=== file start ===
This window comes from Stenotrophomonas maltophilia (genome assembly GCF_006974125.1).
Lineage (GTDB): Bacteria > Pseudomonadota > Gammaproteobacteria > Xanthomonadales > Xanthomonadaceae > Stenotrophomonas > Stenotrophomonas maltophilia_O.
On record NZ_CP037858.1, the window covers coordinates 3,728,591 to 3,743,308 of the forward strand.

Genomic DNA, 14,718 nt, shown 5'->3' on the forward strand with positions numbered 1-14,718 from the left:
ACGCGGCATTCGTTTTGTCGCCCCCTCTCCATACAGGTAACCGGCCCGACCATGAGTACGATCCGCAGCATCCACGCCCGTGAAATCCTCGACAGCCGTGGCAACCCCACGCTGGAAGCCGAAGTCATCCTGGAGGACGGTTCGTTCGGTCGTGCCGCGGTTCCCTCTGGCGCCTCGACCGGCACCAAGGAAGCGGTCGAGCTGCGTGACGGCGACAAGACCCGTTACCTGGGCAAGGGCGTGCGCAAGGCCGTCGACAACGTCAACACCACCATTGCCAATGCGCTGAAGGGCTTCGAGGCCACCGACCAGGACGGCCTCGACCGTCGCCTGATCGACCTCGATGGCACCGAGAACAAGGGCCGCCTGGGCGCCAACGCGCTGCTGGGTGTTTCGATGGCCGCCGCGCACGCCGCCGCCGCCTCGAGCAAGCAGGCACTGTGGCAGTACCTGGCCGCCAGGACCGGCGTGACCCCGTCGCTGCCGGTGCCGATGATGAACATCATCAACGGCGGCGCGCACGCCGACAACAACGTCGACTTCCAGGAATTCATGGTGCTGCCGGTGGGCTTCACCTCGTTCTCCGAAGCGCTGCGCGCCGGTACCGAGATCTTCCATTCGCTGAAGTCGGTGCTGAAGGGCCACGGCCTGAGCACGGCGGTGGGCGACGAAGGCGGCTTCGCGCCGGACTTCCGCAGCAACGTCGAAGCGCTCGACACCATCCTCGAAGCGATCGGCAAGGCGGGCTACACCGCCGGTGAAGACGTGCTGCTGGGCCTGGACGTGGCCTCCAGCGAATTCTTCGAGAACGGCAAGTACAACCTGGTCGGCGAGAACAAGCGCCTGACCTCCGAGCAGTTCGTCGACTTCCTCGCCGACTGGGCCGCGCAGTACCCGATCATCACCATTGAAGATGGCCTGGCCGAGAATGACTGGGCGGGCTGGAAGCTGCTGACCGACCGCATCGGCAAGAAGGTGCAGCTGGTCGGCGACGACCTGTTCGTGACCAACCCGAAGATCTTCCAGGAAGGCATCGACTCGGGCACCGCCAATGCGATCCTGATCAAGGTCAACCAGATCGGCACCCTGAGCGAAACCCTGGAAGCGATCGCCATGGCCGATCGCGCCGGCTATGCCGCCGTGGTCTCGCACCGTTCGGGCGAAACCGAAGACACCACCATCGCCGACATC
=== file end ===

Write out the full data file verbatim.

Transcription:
This window comes from Stenotrophomonas maltophilia (genome assembly GCF_006974125.1).
Lineage (GTDB): Bacteria > Pseudomonadota > Gammaproteobacteria > Xanthomonadales > Xanthomonadaceae > Stenotrophomonas > Stenotrophomonas maltophilia_O.
On record NZ_CP037858.1, the window covers coordinates 3,728,591 to 3,743,308 of the forward strand.

Genomic DNA, 14,718 nt, shown 5'->3' on the forward strand with positions numbered 1-14,718 from the left:
ACGCGGCATTCGTTTTGTCGCCCCCTCTCCATACAGGTAACCGGCCCGACCATGAGTACGATCCGCAGCATCCACGCCCGTGAAATCCTCGACAGCCGTGGCAACCCCACGCTGGAAGCCGAAGTCATCCTGGAGGACGGTTCGTTCGGTCGTGCCGCGGTTCCCTCTGGCGCCTCGACCGGCACCAAGGAAGCGGTCGAGCTGCGTGACGGCGACAAGACCCGTTACCTGGGCAAGGGCGTGCGCAAGGCCGTCGACAACGTCAACACCACCATTGCCAATGCGCTGAAGGGCTTCGAGGCCACCGACCAGGACGGCCTCGACCGTCGCCTGATCGACCTCGATGGCACCGAGAACAAGGGCCGCCTGGGCGCCAACGCGCTGCTGGGTGTTTCGATGGCCGCCGCGCACGCCGCCGCCGCCTCGAGCAAGCAGGCACTGTGGCAGTACCTGGCCGCCAGGACCGGCGTGACCCCGTCGCTGCCGGTGCCGATGATGAACATCATCAACGGCGGCGCGCACGCCGACAACAACGTCGACTTCCAGGAATTCATGGTGCTGCCGGTGGGCTTCACCTCGTTCTCCGAAGCGCTGCGCGCCGGTACCGAGATCTTCCATTCGCTGAAGTCGGTGCTGAAGGGCCACGGCCTGAGCACGGCGGTGGGCGACGAAGGCGGCTTCGCGCCGGACTTCCGCAGCAACGTCGAAGCGCTCGACACCATCCTCGAAGCGATCGGCAAGGCGGGCTACACCGCCGGTGAAGACGTGCTGCTGGGCCTGGACGTGGCCTCCAGCGAATTCTTCGAGAACGGCAAGTACAACCTGGTCGGCGAGAACAAGCGCCTGACCTCCGAGCAGTTCGTCGACTTCCTCGCCGACTGGGCCGCGCAGTACCCGATCATCACCATTGAAGATGGCCTGGCCGAGAATGACTGGGCGGGCTGGAAGCTGCTGACCGACCGCATCGGCAAGAAGGTGCAGCTGGTCGGCGACGACCTGTTCGTGACCAACCCGAAGATCTTCCAGGAAGGCATCGACTCGGGCACCGCCAATGCGATCCTGATCAAGGTCAACCAGATCGGCACCCTGAGCGAAACCCTGGAAGCGATCGCCATGGCCGATCGCGCCGGCTATGCCGCCGTGGTCTCGCACCGTTCGGGCGAAACCGAAGACACCACCATCGCCGACATC